In order to measure, monitor, and modify a positive construct associated with CVD‐free longevity, the AHA has defined cardiovascular health (CVH) according to 7 health factors and behaviors—diet, physical activity, smoking status, body mass index (BMI), blood pressure, blood glucose, and total cholesterol—each categorized into an ideal, intermediate, or poor status.6 Numerous studies have demonstrated that better CVH is associated greater longevity and lower cardiovascular incidence, cardiovascular mortality, and all‐cause mortality across racial/ethnic groups.7, 8, 9
Racial and ethnic disparities in CVH may be indicative of future disparities in CVD incidence. Past studies have consistently found that NH whites have higher mean number of ideal health factors and behaviors as compared with NH blacks and Hispanics in aggregate.10 As compared with NH whites, nonwhites (including Hispanics) are less likely to be in the ideal category for BMI, diet, physical activity, blood pressure, and blood glucose and more likely to be in the ideal category for total cholesterol and smoking status.11, 12 Further stratifying by sex yields additional variation. Little is known about how these racial/ethnic patterns may have changed over the past decade.
In this analysis, we sought to examine trends from 1999/2000 through 2011/2012 in racial/ethnic differences in overall CVH and the 7 behaviors and factors that comprise the CVH score. Therefore, using the US nationally representative National Health and Nutrition Examination Survey, we examined racial/ethnic differences in CVH overall and for each individual component from 1999 through 2012. We present age‐adjusted mean scores and multiple metrics assessing significant differences and trends by race/ethnicity and sex.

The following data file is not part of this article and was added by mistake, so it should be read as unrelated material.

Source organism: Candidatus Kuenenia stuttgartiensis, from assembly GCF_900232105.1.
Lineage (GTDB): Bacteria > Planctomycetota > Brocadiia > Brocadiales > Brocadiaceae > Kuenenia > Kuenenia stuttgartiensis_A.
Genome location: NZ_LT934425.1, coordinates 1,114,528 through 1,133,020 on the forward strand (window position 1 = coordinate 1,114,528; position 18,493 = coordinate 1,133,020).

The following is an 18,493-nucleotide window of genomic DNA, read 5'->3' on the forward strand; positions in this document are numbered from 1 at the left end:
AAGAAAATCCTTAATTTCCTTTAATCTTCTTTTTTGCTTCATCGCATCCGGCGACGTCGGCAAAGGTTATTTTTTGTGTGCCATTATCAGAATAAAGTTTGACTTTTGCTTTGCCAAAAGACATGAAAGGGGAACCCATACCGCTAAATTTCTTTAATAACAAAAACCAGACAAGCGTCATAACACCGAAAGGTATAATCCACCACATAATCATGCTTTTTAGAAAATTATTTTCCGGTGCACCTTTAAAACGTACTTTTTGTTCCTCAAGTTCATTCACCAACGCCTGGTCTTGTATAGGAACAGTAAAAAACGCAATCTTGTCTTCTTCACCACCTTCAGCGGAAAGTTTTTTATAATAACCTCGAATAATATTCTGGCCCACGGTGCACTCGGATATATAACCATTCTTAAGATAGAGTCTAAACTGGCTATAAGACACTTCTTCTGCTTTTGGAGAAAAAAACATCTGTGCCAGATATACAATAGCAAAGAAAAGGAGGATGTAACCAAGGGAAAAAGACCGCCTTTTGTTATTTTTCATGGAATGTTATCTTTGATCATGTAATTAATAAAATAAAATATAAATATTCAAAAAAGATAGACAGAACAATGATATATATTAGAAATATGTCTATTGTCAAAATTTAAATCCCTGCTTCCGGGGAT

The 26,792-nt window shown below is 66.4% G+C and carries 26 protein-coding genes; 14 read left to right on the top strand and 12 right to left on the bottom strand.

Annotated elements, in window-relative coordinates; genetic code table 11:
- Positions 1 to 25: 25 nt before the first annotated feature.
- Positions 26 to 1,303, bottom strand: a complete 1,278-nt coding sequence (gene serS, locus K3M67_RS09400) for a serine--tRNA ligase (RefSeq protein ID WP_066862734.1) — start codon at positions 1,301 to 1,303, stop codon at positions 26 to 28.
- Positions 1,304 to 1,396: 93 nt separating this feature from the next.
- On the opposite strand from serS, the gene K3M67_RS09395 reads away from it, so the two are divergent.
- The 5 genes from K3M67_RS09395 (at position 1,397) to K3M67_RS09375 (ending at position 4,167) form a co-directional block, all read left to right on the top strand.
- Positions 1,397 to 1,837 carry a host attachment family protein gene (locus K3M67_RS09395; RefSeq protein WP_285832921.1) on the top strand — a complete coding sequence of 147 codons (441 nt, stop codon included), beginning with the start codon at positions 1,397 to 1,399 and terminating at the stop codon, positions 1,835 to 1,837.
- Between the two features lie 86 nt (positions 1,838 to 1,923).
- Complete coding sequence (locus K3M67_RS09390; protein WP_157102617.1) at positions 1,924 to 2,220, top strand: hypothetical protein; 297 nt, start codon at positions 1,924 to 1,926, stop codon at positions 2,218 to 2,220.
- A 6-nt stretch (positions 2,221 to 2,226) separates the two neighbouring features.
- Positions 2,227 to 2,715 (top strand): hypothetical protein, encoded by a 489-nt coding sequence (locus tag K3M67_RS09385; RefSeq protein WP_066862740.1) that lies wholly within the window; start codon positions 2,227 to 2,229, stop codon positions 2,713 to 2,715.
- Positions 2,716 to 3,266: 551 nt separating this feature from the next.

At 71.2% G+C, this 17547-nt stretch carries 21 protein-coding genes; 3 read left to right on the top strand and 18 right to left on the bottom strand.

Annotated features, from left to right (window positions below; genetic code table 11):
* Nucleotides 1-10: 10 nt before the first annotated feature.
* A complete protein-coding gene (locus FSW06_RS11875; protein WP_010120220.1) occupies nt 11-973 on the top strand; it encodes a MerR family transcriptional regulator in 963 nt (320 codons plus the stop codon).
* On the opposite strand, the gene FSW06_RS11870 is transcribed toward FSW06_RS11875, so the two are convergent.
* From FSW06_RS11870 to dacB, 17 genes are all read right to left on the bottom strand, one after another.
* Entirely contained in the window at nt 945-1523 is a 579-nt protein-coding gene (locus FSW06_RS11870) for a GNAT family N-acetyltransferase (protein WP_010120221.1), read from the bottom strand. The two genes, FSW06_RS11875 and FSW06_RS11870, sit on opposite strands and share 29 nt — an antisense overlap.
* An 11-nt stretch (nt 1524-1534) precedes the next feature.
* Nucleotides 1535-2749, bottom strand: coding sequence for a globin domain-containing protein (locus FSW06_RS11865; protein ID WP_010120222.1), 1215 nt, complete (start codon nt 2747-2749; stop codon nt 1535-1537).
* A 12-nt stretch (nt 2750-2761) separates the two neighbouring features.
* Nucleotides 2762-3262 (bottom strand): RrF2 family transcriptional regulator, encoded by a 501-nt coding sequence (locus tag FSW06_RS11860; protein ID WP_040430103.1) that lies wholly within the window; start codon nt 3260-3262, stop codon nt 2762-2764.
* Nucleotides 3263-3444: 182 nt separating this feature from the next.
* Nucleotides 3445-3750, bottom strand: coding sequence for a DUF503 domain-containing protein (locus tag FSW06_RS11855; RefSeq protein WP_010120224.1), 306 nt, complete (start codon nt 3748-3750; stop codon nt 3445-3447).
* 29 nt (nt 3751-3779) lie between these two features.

Data Source and Study Population
The National Health and Nutrition Examination Survey (NHANES) is a nationally representative cross‐sectional sample of the civilian, noninstitutionalized US population. Since 1999, NHANES data collection has occurred in 2‐year survey cycles; we used data from participants of 7 survey cycles (1999/2000 through 2011/2012). Because our primary outcome was the composite CVH measure, which includes laboratory measured health factors, we included participants from the NHANES fasting subsample, for a total of 13 249 Mexican‐American, NH black, and NH white adults aged ≥20 years. Other racial and ethnic groups were not appropriately sampled in each survey cycle to allow for reliable calculation of subpopulation estimates. We excluded participants who were pregnant or breastfeeding at the time of the exam (n=553). We further excluded from the sample persons who did not have reported values for all 7 of the risk factors and behaviors that comprise CVH (n=1401). The resulting combined analytical sample for 1999–2012 included 11 285 individuals. NHANES data collection was approved by the National Center for Health Statistics Research Ethics Review Board for each survey cycle, and all participants provided written informed consent.